“Farewell, fellow sufferers.” he said, then set off in the direction of the swamp and was never seen again.
            Clyde and Fritz sat there for a long while, haunted by the words of Stiff Roger, but moreover by the fact that he had an eastern European accent, which was highly unusual for a Florida alligator.  

                                                    *        *        *

            The sword-thrower Ogami had finished his story and sat in silence, drained of words and consumed by reflections.  I was at a loss.  I hadn’t known Ogami to lie, or exaggerate and he was far too serious for this kind of joke.

“Wait…is this a joke?” I said finally.  It was all I could think to say.

Thursday, December 8, 2011

Lava lamps, graveyards, and the elderly.

Lava Lamp
There was a lava lamp
glowing in the center of the room.
We waited for the wax to melt
so we could pick out shapes.

Soon she was wearing
a crown of perfumed fat
like ancient regality
and sucking morning dew
from the petals of a flower
like a mosquito sucks blood from a cow.

I couldn’t understand a word she said
but she spoke until she was interrupted
by the psychedelic genie
that finally appeared
like a neon colored stalactite.

Taste of Graveyard Dirt
In front of yellow teeth
and bottom lip, stretched and pregnant,
the wet dirt that your corpse inherited
is sucked of its juice,
like a ghost moving through a picket fence,
and spat at the coarse, dry grass-
a blackish oasis
that the thirsty ants will not touch.

You, forgotten
and your memories,
like the vile dribble
that clings to the gray snow
of the unshaven chin
that is soon wiped away by the forearm
in a single thoughtless gesture.

Bitter old man
You chase the shadow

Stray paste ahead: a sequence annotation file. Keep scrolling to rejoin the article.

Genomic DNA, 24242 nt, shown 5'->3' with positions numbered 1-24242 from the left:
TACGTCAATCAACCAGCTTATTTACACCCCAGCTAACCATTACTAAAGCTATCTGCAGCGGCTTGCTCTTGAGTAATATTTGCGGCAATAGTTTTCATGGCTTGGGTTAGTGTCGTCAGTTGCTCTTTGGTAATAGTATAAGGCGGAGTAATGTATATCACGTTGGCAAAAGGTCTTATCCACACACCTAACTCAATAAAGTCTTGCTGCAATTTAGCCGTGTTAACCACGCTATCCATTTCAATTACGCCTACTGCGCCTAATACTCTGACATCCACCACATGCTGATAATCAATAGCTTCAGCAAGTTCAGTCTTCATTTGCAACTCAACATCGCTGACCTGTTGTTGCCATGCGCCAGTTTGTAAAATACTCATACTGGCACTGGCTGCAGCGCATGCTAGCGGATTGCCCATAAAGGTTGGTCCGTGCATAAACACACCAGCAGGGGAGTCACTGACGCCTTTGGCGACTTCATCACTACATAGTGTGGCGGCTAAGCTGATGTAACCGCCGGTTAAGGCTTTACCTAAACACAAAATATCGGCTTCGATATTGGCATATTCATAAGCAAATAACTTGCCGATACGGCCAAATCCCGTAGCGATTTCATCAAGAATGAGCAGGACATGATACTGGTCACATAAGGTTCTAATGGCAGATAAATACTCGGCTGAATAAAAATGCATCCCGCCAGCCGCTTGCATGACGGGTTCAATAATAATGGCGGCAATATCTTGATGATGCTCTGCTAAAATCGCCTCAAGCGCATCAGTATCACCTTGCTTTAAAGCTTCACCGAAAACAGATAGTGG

and around
and around
the sundial.
Stopping to catch your breath
you notice the elasticity
of your skin
and the weariness
in your bones
and you weep
for your lost youth
but your tears have dried and
you are too old to bleed,
too old for the butcher.

Yours is no tragedy.
None cry over spilt milk
once it has soured.

Wednesday, December 7, 2011

Let me tell you a little bit about where I'm from.

White Trash Romance Poem
She had the hair and teeth of someone you’d meet at walmart at three in the morning. 
It was three in the morning at walmart. 
She was buying hair conditioner and tooth-paste. 

He was bald and didn’t take the time to brush his teeth. 
He was buying a hat and breath mints. 
They met in line. 
Both had less than ten items.

Prison of Roses 
             It has been two days since I escaped your prison of roses.  I have walked the streets half dead, falling like sand through the fingers of creation.  In the windows I see people smiling, unaware of all the reasons why they shouldn’t be.  Will I remind them, with lugubrious expressions, of the buried tragedies that the ants who nibble at my ear sing to me?  I burn my forehead on the sidewalk.  I burn those thoughts away.
           A dog limps out from behind an alleyway dumpster.  Its head is massive with a thin, membranous sheet of skin draping it like a wet napkin.  It smells the dawn creeping up on us from the skyline of the city and waits outside the butcher’s shop.